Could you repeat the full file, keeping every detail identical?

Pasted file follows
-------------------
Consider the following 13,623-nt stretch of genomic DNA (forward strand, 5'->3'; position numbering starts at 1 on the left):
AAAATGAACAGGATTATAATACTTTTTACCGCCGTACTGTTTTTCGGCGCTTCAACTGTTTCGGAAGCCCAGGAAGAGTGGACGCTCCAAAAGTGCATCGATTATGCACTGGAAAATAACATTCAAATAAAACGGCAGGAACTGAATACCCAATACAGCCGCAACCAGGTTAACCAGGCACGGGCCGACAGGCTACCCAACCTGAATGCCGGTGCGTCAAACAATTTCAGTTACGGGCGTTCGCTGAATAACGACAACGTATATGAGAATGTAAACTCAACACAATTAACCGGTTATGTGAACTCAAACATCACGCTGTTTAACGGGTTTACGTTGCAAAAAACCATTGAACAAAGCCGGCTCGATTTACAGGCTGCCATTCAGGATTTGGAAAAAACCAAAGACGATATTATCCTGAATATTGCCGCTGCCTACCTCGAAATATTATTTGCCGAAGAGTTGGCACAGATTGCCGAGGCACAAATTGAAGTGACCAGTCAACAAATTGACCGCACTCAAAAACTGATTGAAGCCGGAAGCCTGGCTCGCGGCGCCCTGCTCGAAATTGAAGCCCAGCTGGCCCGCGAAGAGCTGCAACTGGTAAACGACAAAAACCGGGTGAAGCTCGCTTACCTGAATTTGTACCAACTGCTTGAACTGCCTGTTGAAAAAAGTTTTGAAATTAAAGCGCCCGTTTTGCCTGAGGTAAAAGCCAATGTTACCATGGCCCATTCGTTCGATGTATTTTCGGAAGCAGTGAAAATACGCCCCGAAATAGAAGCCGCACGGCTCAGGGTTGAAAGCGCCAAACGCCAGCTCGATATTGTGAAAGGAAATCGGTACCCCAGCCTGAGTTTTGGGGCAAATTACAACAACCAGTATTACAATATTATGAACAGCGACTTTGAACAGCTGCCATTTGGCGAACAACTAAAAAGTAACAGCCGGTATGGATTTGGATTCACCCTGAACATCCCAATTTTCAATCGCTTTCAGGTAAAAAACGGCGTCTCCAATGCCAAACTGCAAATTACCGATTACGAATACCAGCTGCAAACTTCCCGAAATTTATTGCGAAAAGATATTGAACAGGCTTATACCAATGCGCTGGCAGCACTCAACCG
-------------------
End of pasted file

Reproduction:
Consider the following 13,623-nt stretch of genomic DNA (forward strand, 5'->3'; position numbering starts at 1 on the left):
AAAATGAACAGGATTATAATACTTTTTACCGCCGTACTGTTTTTCGGCGCTTCAACTGTTTCGGAAGCCCAGGAAGAGTGGACGCTCCAAAAGTGCATCGATTATGCACTGGAAAATAACATTCAAATAAAACGGCAGGAACTGAATACCCAATACAGCCGCAACCAGGTTAACCAGGCACGGGCCGACAGGCTACCCAACCTGAATGCCGGTGCGTCAAACAATTTCAGTTACGGGCGTTCGCTGAATAACGACAACGTATATGAGAATGTAAACTCAACACAATTAACCGGTTATGTGAACTCAAACATCACGCTGTTTAACGGGTTTACGTTGCAAAAAACCATTGAACAAAGCCGGCTCGATTTACAGGCTGCCATTCAGGATTTGGAAAAAACCAAAGACGATATTATCCTGAATATTGCCGCTGCCTACCTCGAAATATTATTTGCCGAAGAGTTGGCACAGATTGCCGAGGCACAAATTGAAGTGACCAGTCAACAAATTGACCGCACTCAAAAACTGATTGAAGCCGGAAGCCTGGCTCGCGGCGCCCTGCTCGAAATTGAAGCCCAGCTGGCCCGCGAAGAGCTGCAACTGGTAAACGACAAAAACCGGGTGAAGCTCGCTTACCTGAATTTGTACCAACTGCTTGAACTGCCTGTTGAAAAAAGTTTTGAAATTAAAGCGCCCGTTTTGCCTGAGGTAAAAGCCAATGTTACCATGGCCCATTCGTTCGATGTATTTTCGGAAGCAGTGAAAATACGCCCCGAAATAGAAGCCGCACGGCTCAGGGTTGAAAGCGCCAAACGCCAGCTCGATATTGTGAAAGGAAATCGGTACCCCAGCCTGAGTTTTGGGGCAAATTACAACAACCAGTATTACAATATTATGAACAGCGACTTTGAACAGCTGCCATTTGGCGAACAACTAAAAAGTAACAGCCGGTATGGATTTGGATTCACCCTGAACATCCCAATTTTCAATCGCTTTCAGGTAAAAAACGGCGTCTCCAATGCCAAACTGCAAATTACCGATTACGAATACCAGCTGCAAACTTCCCGAAATTTATTGCGAAAAGATATTGAACAGGCTTATACCAATGCGCTGGCAGCACTCAACCG